Saturday’s $279,000 Kelso H. (G2) was a cakewalk for 1-20 favorite Life Is Good, who breezed through his Breeders’ Cup tune-up against three overmatched rivals at Belmont Park.
Trained by Hall of Famer Todd Pletcher, the CHC Inc. and WinStar Farm runner was ridden for the first time by Irad Ortiz. Life Is Good set a more measured pace here than in his Aug. 28 comeback in the Allen Jerkens Memorial (G1), where he blazed early and succumbed late to Jackie’s Warrior.
No opponent of that caliber turned up for the Kelso. Only four entered, and one scratched. Informative stayed at his home base instead for the Parx Dirt Mile and wound up trailing the field.
Life Is Good never had an anxious moment. The Into Mischief colt grabbed the lead and carved out an opening quarter in :23.53. Chance It, the 10-1 second choice, kept close tabs until unfortunately pulling up with an injury.
The 25.50-1 Fort Peck took up the job of chasing Life Is Good, but the favorite was still on cruise control through splits of :46.58 and 1:10.24. Doubly Blessed cut the corner turning for home in an unsuccessful attempt to improve position.
Life Is Good changed leads on cue upon straightening and drew off with authority. Extending his advantage to 5 1/2 lengths, the bay reeled off the one-turn mile in a brisk 1:34.37.
Fort Peck was a clear second by 3 3/4 lengths from Doubly Blessed. Chance It was vanned off with an injured left front tendon.
Now 4-for-5 lifetime, Life Is Good has bankrolled $539,200.
“He’s been training super,” Pletcher told NYRA publicity, “and we were looking forward to getting him going again. I thought he was very impressive.
“I left it in Irad’s hands,” he added regarded tactics. “We weren’t going to send him away from there, but it looked on paper like he was the main speed. What we were focused on was getting him to settle a little bit, stay on the rail and relax. I thought he did that beautifully today.
“He asked him to run a little bit at the top of the stretch and wrapped up on him late. He galloped out well.”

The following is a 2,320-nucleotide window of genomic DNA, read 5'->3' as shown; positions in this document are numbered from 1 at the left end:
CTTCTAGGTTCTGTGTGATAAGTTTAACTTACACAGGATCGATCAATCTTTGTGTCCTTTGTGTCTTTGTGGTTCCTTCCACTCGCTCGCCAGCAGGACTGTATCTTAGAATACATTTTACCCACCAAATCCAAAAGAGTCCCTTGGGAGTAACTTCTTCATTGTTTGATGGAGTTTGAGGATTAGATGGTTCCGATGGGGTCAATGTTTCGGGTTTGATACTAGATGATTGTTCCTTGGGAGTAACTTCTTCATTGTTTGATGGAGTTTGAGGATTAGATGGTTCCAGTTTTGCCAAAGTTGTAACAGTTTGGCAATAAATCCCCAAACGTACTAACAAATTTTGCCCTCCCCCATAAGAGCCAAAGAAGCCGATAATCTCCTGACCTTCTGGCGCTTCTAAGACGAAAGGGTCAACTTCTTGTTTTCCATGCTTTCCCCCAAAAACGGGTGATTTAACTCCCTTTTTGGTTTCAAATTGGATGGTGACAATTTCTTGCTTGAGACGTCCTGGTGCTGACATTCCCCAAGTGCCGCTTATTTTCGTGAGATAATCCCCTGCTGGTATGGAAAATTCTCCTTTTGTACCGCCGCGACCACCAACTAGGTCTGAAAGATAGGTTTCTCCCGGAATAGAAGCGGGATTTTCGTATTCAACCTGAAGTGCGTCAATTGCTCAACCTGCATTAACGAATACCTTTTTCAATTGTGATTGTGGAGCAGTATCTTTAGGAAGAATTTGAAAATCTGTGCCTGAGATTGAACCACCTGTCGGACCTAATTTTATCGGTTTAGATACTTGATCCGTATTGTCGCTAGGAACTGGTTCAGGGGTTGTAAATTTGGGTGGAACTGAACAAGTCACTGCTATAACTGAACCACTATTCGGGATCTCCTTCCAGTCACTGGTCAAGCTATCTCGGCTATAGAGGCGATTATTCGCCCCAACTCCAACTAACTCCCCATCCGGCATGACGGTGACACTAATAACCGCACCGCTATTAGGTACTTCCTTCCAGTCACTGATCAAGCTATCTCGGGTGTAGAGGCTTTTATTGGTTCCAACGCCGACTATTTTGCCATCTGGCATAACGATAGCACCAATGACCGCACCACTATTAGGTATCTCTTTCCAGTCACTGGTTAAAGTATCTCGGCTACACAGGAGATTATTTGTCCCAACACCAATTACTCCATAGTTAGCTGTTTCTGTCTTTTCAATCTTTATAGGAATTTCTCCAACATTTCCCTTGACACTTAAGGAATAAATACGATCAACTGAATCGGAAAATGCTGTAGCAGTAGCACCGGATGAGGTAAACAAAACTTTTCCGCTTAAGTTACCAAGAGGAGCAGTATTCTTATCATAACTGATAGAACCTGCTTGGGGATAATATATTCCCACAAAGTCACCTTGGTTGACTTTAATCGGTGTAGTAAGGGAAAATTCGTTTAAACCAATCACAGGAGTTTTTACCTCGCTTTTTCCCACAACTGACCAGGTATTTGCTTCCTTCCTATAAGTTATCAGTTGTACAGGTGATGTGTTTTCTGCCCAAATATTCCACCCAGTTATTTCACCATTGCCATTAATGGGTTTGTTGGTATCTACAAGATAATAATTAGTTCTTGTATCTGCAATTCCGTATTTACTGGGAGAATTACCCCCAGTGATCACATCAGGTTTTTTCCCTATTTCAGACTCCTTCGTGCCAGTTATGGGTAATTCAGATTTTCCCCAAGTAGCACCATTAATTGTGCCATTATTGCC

Ortiz’s summary was as straightforward as his trip.
“He’s a nice horse. He went fast and he kept going,” Ortiz said. “He did everything smooth and easy.
“As soon as I asked him, he took off. He responded really well.”
The onetime Kentucky Derby (G1) favorite knocked off the trail in March, Life Is Good at that time was trained by Bob Baffert. The $525,000 Keeneland September yearling purchase had elicited comparisons to Baffert’s 2020 Kentucky Derby winner, Authentic, after following the same trajectory at the beginning of his career.
Life Is Good made a brilliant debut sprinting at Del Mar’s Bing Crosby season last November, passed his two-turn test in the Sham (G3), and stayed perfect in the San Felipe (G2). As he limbered up with WinStar’s farm trainer Destin Heath this summer, and neared a return to the racetrack, connections opted to send him to Pletcher.
The Breeders’ Cup Dirt Mile (G1) back at Del Mar is on his itinerary, although Pletcher didn’t totally eliminate considering the Classic (G1) in his postrace interview on “America’s Day at the Races.” That said, stretching out to 1 1/4 miles off a pair of one-turn preps is likely not as appealing as the gradual progression to the two-turn Dirt Mile.
“That’s what we had talked about prior to this race,” Pletcher said to NYRA regarding the Dirt Mile target. “I’ll assess how he comes out of it and talk to the connections.”
Bred by Gary and Mary West Stable in Kentucky, Life Is Good was produced by the Distorted Humor mare Beach Walk. His second dam, Grade 1-placed stakes scorer Bonnie Blue Flag, is a half to multiple Grade 1 queen Diamondrella.